SBI, NPCI Oppose Zero MDR For RuPay, UPI Payments; Seeks Equal Treatment For Visa, Mastercard
As per the reports, the State Bank of India and National Payment Corporation of India (NPCI) have asked the government to ensure equal treatment of RuPay debit cards including Visa and Master-card on the processing charge waiver.
How Did This Happen?
While giving more information on the subject, banks claimed that it would otherwise put them in an unfair position.
SBI and other state-run banks are the main issuers of RuPay card in the country.
According to the news the banks fear that the government’s decision to scrap processing charges on transactions would cause them revenue loss.
What Does NCPI Suggest?
NCPI strongly believes that this would disincentive banks to issue RuPay cars and they would prefer international rivals over home-grown payment gateway.
NCPI also asked for keeping RuPay outside the ambit of zero-merchant discount rate (MDR) scheme in its letters to Finance Ministry and the Cabinet Secretary.
While considering the UPI transactions, which have also been made cost-free for merchants processing digital payments from January 1.
NCPI asked the government to come up with a framework to compensate banks for the lost revenue.
According to NPCI estimation, this compensation could cost approximately Rs 2,000 crore for FY21.
Why Would This Happen?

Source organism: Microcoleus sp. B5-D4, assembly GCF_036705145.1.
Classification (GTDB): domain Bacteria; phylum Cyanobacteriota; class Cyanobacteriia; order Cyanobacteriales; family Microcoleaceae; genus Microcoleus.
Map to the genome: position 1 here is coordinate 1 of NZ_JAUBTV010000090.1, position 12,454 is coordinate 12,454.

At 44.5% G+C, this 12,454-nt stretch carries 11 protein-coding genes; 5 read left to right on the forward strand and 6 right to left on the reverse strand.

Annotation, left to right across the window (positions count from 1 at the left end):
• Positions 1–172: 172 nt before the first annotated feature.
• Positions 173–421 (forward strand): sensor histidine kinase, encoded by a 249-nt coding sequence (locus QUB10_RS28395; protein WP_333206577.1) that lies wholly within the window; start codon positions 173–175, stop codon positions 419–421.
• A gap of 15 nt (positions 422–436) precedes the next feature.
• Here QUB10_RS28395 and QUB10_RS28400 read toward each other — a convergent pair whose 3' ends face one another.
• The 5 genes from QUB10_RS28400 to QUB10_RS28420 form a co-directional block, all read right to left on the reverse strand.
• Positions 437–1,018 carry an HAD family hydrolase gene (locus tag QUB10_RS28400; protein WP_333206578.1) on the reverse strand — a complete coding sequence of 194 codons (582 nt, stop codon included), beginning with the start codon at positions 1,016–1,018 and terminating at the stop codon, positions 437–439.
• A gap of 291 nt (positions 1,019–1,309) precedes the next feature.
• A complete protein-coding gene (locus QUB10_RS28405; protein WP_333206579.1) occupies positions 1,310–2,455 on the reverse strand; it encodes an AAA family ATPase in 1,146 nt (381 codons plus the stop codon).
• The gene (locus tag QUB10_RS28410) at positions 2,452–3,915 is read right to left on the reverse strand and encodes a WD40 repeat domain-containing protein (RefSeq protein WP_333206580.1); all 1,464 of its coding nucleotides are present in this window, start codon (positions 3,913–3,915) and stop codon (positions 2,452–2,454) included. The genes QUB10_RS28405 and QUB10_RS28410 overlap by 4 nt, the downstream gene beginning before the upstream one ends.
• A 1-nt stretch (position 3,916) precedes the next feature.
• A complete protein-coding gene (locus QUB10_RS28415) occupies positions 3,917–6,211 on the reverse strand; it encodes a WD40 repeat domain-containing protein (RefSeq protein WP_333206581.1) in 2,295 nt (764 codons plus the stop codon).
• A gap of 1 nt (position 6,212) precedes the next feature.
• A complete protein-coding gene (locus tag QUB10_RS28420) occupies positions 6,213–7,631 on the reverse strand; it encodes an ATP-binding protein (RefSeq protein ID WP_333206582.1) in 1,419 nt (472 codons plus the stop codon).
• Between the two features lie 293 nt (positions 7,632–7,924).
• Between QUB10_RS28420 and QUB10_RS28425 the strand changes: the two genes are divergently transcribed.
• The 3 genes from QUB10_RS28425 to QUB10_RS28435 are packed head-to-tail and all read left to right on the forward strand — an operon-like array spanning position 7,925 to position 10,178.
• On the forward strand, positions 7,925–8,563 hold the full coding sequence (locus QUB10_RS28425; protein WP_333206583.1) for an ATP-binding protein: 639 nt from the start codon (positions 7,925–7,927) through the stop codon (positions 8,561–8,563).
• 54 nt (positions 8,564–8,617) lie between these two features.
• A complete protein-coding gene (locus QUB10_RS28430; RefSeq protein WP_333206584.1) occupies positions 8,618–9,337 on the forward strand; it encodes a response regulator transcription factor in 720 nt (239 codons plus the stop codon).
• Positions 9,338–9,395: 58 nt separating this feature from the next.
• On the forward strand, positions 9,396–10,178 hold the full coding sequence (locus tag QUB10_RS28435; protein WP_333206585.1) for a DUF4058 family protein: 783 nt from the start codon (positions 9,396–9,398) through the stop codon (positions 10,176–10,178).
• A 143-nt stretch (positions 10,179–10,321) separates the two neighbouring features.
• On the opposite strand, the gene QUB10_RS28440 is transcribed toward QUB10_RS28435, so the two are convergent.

The projects like National Common Mobility Card, RuPay credit card and RuPay globalisation could be adversely affected if the government doesn’t provide any assistance as per the NPCI.
Apart from this SBI has also asked for extending MDR waiver to all networks to ensure a level playing field in its letters.
MDR waiver and devising are basically a mechanism to reimburse banks and payment companies for losses incurred while processing transactions.
While MDR is the fee accrued by banks, and is generally levied from the merchants processing transactions.
What Would Happen Next?
Although, the government is contemplating an industry-wide MDR waiver.
The government is also devising a mechanism to reimburse banks and payment companies for losses incurred while processing transactions upon getting feedback from stakeholders.
Presently the MDR charges are capped at 0.6 percent of card-based transactions for payments over Rs 2,000.
An MDR below Rs 2,000 for banks are borne by the Ministry of Electronics and Information Technology.
In October, RuPay cards contributed 33 per cent to volume and 28 per cent to the value of the overall that happened through debit cards according to the latest RBI data.
Many banks and payment companies have raised their concerns with the Finance Ministry after its announcement to waive MDR on RuPay cards.
The banks and companies also claimed that this move is not only discriminatory but also creates obstacles in achieving India’s goal of becoming a cashless, digital economy.